Trees on Mars?

This photo was taken in April 2008 by the Mars Reconnaisance Observer (MRO) satellite.  It appears to show dark trees against the pink sand, but that's not at all what's happening here.  Check out this APOD post for details – and be sure to check out the links!

What a Female Engineer Does for Fun...

Take one female engineer, one who happens to be dissatisfied with her latest vibrator (of the “sex toy” variety).  Add a bent for hacking, ownership of a 3D printer, and the know-how to do all this.  What do you suppose you get?  She calls it “hacking her vagina”.  Some might call it the ultimate vibrator.  To any geek, male or female, it's a fascinating read – mostly written in the same dry, detailed style another geek might have written up something like a voice-controlled lamp dimmer.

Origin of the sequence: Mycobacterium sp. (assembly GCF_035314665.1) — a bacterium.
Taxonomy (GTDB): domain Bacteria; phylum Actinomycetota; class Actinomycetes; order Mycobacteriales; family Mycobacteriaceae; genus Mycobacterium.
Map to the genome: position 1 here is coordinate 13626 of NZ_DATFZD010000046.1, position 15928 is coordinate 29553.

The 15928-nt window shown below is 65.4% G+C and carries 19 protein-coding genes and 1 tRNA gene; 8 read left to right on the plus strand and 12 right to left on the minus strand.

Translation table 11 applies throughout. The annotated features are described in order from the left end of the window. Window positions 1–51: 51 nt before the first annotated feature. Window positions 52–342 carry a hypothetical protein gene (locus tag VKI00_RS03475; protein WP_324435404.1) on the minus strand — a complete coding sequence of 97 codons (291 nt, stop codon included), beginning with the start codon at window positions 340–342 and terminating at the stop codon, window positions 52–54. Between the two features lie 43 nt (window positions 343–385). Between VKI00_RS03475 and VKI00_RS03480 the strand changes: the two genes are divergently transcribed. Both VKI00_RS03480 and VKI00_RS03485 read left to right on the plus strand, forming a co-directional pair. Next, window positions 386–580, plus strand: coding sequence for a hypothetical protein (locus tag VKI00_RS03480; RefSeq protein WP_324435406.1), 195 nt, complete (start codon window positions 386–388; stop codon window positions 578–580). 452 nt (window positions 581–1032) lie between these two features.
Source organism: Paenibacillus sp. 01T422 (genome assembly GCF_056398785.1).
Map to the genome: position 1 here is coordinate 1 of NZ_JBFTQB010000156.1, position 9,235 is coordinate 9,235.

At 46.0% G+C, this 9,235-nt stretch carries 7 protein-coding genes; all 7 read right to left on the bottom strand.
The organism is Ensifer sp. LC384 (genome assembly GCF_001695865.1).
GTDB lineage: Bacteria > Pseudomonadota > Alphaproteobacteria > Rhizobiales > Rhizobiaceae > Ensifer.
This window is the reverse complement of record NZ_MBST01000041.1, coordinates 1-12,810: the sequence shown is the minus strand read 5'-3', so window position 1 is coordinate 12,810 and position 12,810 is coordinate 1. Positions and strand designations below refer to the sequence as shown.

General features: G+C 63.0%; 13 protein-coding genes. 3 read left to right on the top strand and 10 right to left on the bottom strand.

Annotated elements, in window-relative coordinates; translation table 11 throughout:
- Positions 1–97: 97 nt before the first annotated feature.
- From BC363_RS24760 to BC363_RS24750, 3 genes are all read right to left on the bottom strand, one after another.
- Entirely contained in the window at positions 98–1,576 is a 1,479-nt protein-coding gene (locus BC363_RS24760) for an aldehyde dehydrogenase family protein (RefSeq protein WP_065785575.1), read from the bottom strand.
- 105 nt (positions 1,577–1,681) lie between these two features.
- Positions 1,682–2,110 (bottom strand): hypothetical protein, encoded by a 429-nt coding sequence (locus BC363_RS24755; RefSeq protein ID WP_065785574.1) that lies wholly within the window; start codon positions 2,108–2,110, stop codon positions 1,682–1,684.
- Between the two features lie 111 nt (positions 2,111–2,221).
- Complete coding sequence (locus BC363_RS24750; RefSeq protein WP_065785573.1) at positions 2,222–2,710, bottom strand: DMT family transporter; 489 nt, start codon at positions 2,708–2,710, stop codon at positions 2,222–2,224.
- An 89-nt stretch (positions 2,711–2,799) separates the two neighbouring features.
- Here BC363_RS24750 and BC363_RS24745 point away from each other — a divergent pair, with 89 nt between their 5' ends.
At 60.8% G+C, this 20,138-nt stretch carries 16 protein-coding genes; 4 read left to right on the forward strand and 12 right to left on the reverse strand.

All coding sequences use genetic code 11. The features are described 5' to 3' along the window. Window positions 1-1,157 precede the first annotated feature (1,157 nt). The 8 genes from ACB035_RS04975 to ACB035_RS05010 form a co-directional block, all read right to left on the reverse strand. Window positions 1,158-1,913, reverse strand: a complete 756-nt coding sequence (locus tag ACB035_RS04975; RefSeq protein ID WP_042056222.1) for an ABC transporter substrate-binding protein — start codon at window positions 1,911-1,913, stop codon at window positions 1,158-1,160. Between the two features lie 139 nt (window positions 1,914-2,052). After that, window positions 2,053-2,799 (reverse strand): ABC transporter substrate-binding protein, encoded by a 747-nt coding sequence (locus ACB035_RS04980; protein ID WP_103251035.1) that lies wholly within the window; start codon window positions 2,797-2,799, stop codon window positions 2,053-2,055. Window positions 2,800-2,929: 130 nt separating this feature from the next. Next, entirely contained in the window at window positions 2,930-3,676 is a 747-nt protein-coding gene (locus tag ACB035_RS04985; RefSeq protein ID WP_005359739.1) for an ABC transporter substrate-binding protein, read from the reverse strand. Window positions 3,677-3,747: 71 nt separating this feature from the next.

One thing that occurred to me as I was reading her post: unless she is incredibly naive (and her style makes me doubt that), posting this article took quite a bit of courage.  Presumably Beth has a job, and colleagues...and most likely some of them read her blog.  That ought to make for some coffee room conversations that are a bit, er, racier than the usual variety!

Analytical Programming: Babbage...

Christian Hansen has posted the next installment of his excellent series on Babbage's calculating machines.  If you're a geek, it's a must-read...